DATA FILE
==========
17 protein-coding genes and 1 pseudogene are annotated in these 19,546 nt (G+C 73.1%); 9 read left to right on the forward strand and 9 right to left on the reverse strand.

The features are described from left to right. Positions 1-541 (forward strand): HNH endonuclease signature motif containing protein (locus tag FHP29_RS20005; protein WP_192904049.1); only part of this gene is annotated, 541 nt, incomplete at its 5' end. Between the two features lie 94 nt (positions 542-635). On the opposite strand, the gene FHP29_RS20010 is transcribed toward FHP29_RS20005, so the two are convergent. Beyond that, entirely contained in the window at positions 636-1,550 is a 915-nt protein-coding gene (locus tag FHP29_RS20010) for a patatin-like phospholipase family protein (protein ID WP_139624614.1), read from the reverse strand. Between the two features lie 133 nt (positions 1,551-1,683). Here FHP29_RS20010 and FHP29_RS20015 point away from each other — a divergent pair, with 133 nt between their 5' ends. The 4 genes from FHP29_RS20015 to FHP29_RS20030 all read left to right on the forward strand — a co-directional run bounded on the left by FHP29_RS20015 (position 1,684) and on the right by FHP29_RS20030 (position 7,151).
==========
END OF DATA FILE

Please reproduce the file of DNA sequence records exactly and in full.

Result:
17 protein-coding genes and 1 pseudogene are annotated in these 19,546 nt (G+C 73.1%); 9 read left to right on the forward strand and 9 right to left on the reverse strand.

The features are described from left to right. Positions 1-541 (forward strand): HNH endonuclease signature motif containing protein (locus tag FHP29_RS20005; protein WP_192904049.1); only part of this gene is annotated, 541 nt, incomplete at its 5' end. Between the two features lie 94 nt (positions 542-635). On the opposite strand, the gene FHP29_RS20010 is transcribed toward FHP29_RS20005, so the two are convergent. Beyond that, entirely contained in the window at positions 636-1,550 is a 915-nt protein-coding gene (locus tag FHP29_RS20010) for a patatin-like phospholipase family protein (protein ID WP_139624614.1), read from the reverse strand. Between the two features lie 133 nt (positions 1,551-1,683). Here FHP29_RS20010 and FHP29_RS20015 point away from each other — a divergent pair, with 133 nt between their 5' ends. The 4 genes from FHP29_RS20015 to FHP29_RS20030 all read left to right on the forward strand — a co-directional run bounded on the left by FHP29_RS20015 (position 1,684) and on the right by FHP29_RS20030 (position 7,151).